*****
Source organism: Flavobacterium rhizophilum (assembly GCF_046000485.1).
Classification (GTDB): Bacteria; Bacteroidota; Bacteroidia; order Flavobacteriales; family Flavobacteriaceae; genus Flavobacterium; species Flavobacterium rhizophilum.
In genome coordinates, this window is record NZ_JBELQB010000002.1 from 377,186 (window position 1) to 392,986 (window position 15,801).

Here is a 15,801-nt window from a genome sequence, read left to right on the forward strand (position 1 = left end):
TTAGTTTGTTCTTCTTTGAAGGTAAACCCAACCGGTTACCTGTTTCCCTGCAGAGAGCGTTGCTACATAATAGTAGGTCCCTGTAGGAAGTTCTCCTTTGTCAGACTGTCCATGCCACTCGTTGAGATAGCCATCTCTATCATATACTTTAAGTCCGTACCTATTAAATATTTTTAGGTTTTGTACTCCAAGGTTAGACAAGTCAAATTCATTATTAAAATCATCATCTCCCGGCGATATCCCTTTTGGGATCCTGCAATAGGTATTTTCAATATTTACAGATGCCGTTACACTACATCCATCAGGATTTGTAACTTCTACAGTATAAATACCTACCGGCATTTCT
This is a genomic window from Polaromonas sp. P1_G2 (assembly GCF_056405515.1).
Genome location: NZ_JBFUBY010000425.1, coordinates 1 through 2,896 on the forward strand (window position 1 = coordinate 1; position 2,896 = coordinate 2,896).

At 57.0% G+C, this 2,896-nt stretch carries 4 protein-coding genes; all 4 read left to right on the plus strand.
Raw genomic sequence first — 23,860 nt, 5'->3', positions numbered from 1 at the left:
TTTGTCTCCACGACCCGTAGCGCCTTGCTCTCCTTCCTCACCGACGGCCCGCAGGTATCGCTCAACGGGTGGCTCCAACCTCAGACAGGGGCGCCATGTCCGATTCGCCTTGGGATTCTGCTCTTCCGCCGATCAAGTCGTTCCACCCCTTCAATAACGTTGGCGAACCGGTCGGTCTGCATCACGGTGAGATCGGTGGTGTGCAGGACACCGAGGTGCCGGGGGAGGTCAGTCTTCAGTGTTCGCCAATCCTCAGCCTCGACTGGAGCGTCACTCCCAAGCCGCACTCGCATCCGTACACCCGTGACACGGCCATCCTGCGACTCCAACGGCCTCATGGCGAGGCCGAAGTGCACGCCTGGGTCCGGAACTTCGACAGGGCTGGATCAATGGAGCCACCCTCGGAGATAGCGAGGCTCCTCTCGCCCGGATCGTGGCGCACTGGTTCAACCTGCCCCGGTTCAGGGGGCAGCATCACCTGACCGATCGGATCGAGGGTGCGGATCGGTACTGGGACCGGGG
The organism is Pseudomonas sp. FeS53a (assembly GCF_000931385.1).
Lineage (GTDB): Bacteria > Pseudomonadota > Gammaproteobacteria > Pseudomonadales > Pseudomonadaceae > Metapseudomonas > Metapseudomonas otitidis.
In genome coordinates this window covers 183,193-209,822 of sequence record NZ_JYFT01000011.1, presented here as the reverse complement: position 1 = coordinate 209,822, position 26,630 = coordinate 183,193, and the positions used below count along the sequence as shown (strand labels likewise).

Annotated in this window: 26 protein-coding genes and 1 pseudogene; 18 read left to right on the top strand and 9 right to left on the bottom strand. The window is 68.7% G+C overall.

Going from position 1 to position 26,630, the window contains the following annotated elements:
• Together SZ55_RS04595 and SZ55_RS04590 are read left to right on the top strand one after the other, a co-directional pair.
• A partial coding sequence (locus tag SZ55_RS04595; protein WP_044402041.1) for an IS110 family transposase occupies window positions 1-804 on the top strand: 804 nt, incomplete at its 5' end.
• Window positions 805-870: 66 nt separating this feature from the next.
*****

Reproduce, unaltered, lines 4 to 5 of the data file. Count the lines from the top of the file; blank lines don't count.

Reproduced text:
Here is a 15,801-nt window from a genome sequence, read left to right on the forward strand (position 1 = left end):
TTAGTTTGTTCTTCTTTGAAGGTAAACCCAACCGGTTACCTGTTTCCCTGCAGAGAGCGTTGCTACATAATAGTAGGTCCCTGTAGGAAGTTCTCCTTTGTCAGACTGTCCATGCCACTCGTTGAGATAGCCATCTCTATCATATACTTTAAGTCCGTACCTATTAAATATTTTTAGGTTTTGTACTCCAAGGTTAGACAAGTCAAATTCATTATTAAAATCATCATCTCCCGGCGATATCCCTTTTGGGATCCTGCAATAGGTATTTTCAATATTTACAGATGCCGTTACACTACATCCATCAGGATTTGTAACTTCTACAGTATAAATACCTACCGGCATTTCT